When I worked with NETWORK in the late 70’s we created a highly participative management structure. What was significant was our belief in the equality of each person and that the value of one’s work emanated from that belief. We chose to make that real by everyone receiving the same salary regardless of degrees, positions or years of experience. That helped to create a very cooperative workplace. In addition we were very attentive to how we made decisions. We operated out of the belief that everyone had something to contribute to the major decisions that affected the life of the organization. The result was that when we came around the table people freely gave of their ideas and together we took the ideas and amplified, changed, developed, until we agreed to something that was far greater than any one person could have conceived. The ownership of the program, position, etc. was strong and motivated us to do the work necessary to implement it.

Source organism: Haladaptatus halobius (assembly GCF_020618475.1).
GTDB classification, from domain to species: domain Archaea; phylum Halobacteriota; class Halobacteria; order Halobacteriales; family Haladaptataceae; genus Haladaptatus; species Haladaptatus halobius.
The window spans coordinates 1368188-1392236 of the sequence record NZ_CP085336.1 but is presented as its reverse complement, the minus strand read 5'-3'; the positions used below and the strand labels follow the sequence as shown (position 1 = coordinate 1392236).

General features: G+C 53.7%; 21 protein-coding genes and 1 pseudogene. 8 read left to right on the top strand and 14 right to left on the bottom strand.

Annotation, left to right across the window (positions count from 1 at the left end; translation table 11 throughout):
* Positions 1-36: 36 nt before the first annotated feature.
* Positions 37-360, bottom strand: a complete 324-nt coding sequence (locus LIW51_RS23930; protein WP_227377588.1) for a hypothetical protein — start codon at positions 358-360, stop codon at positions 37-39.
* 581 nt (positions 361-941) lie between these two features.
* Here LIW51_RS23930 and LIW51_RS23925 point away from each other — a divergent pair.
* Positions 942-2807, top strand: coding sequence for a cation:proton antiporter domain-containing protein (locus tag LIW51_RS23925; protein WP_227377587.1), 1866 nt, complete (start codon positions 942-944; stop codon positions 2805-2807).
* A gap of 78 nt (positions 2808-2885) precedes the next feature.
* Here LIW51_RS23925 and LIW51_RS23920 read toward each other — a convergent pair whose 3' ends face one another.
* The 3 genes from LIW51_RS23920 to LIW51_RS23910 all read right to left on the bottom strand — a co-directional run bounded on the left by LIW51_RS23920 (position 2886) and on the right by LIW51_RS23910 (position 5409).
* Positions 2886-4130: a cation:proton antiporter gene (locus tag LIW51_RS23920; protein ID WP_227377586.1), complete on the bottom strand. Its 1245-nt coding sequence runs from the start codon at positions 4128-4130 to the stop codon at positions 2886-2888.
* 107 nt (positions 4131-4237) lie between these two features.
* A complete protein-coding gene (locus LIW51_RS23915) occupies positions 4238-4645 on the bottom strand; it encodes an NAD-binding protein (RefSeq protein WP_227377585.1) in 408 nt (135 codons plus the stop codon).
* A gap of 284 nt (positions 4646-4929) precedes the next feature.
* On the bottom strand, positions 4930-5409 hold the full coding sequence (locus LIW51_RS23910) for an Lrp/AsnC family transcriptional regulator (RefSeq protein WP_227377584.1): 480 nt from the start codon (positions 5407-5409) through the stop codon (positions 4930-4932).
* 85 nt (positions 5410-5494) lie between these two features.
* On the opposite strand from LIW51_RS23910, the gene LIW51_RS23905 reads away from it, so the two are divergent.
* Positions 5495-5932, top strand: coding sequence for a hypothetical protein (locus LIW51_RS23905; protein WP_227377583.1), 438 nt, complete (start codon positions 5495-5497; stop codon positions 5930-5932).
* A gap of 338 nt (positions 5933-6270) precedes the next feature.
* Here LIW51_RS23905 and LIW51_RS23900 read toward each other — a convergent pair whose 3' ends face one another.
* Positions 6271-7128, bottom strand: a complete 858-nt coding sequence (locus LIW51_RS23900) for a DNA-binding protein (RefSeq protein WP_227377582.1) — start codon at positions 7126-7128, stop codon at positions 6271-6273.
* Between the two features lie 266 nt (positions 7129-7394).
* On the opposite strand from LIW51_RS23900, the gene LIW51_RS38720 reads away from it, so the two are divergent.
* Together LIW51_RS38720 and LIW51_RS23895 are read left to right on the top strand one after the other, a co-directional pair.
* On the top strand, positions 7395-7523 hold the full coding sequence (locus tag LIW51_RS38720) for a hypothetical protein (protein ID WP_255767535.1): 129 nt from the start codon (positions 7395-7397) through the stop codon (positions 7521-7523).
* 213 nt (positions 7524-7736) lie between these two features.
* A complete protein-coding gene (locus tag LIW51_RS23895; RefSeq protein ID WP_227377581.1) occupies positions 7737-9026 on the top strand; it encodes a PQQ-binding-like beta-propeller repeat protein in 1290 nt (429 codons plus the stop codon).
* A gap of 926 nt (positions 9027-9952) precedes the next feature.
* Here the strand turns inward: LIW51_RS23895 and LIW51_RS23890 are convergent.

Later when I was elected to the leadership of my congregation, we developed a similar dynamic among the eight of us. We assumed that the gifts of each person were necessary if we were to address adequately the complex issues facing us. We trusted each other and spent the necessary time listening to each other’s ideas, raising up the underlying assumptions, challenging when necessary and developing the broad directions which then could be taken and developed by the appropriate sub group or individual. It provided an opportunity to see the connections and to gain a fuller look at the reality by allowing the varying perspectives to shine some light on the issue. .